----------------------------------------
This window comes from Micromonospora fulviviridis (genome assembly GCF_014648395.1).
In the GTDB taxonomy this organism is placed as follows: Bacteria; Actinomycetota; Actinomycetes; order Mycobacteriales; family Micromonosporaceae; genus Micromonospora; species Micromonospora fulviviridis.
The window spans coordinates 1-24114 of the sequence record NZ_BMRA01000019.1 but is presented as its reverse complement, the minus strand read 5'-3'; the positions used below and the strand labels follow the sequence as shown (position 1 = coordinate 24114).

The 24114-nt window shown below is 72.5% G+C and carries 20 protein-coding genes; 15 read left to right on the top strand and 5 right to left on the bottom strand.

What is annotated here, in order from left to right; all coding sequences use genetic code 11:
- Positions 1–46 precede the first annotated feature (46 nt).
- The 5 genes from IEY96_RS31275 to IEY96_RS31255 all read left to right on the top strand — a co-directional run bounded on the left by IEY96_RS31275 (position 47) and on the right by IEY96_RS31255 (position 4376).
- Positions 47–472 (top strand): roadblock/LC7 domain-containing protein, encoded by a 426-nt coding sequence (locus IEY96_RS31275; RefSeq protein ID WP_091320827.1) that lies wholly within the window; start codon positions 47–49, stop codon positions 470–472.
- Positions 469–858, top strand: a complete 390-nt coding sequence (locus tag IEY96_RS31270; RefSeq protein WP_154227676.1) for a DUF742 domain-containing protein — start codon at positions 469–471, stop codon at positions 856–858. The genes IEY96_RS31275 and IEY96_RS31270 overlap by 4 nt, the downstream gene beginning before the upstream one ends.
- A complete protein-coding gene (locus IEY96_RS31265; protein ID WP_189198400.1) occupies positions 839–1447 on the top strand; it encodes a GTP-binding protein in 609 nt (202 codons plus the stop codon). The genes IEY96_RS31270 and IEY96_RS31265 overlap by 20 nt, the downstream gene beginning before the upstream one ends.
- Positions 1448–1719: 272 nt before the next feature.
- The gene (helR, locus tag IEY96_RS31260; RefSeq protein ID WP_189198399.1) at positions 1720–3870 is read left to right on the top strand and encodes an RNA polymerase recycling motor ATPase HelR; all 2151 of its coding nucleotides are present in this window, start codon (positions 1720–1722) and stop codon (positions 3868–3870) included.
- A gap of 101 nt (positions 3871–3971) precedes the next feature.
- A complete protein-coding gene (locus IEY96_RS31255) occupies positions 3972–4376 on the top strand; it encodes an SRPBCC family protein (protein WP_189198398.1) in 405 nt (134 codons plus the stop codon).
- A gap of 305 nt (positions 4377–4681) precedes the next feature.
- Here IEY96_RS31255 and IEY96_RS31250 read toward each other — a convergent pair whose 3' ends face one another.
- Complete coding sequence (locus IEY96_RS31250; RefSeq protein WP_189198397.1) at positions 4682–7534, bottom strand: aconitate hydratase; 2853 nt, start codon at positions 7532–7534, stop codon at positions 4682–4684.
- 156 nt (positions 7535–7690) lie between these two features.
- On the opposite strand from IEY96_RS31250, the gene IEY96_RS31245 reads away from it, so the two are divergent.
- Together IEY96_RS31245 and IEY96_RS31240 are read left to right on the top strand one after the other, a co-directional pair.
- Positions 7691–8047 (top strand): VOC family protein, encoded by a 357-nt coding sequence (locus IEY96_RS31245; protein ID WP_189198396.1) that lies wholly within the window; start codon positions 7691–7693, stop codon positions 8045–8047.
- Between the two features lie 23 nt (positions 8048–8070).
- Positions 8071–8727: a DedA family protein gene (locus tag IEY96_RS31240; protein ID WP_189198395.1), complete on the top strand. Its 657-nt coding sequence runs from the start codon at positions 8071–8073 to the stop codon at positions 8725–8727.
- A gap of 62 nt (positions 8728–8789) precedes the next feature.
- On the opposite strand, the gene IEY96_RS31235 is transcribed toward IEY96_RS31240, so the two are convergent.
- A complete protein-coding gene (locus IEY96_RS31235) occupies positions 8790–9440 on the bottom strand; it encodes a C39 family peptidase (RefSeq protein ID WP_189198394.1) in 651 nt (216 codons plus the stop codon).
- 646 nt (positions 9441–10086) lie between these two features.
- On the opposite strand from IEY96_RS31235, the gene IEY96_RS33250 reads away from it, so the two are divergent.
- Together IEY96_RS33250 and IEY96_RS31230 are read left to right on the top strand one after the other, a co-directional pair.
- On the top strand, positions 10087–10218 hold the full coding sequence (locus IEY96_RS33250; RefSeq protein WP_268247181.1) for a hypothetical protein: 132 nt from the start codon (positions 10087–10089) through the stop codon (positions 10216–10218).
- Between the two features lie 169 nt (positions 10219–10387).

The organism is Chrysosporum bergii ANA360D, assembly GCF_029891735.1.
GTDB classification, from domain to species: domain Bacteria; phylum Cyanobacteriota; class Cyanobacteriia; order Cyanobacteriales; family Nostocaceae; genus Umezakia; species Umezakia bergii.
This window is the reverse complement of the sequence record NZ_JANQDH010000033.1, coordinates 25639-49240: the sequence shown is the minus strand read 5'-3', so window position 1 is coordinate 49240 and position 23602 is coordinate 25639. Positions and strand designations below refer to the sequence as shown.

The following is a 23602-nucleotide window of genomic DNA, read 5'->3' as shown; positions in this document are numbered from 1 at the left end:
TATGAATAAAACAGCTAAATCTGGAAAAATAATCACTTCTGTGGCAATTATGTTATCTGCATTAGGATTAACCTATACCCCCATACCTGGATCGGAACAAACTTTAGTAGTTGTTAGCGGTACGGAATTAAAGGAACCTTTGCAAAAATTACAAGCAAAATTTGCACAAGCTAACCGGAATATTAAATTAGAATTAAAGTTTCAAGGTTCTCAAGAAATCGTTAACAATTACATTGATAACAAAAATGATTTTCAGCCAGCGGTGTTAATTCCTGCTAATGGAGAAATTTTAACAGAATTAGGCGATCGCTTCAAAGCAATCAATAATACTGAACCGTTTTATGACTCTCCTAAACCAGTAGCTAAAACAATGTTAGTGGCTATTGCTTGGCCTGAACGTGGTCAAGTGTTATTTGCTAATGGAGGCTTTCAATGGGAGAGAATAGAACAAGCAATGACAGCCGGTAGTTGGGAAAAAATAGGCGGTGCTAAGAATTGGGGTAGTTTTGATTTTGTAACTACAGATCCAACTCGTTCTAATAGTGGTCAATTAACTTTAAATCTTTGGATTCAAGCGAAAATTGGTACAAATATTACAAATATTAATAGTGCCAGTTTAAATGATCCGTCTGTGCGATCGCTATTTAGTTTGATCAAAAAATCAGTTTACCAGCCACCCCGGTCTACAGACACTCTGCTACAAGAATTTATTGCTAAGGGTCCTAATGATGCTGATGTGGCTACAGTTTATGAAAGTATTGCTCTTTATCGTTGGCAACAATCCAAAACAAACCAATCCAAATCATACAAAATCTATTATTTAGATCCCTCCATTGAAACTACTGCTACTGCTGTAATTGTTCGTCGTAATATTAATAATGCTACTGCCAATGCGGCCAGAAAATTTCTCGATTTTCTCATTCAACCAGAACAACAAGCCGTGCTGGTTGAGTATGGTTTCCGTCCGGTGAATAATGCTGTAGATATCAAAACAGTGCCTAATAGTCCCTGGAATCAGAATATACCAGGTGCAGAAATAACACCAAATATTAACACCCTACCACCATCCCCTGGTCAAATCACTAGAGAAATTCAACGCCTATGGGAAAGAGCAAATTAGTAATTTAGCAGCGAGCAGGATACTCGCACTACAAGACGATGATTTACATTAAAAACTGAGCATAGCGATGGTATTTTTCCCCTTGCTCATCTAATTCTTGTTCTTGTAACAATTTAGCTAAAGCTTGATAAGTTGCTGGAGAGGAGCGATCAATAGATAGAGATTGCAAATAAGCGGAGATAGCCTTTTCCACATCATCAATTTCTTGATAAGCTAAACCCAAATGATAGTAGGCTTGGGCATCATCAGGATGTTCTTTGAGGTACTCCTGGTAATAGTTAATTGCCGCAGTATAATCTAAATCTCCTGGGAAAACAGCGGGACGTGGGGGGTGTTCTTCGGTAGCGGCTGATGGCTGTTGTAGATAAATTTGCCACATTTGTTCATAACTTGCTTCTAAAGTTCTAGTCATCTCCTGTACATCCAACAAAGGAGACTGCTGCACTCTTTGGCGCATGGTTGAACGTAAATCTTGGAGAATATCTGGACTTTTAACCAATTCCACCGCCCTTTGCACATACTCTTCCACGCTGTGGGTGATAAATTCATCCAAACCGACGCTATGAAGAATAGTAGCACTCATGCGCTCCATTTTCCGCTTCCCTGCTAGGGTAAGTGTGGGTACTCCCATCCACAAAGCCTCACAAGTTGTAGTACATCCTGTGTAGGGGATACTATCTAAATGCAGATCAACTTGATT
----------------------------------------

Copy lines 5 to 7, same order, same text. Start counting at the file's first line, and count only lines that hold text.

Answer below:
What is annotated here, in order from left to right; all coding sequences use genetic code 11:
- Positions 1–46 precede the first annotated feature (46 nt).
- The 5 genes from IEY96_RS31275 to IEY96_RS31255 all read left to right on the top strand — a co-directional run bounded on the left by IEY96_RS31275 (position 47) and on the right by IEY96_RS31255 (position 4376).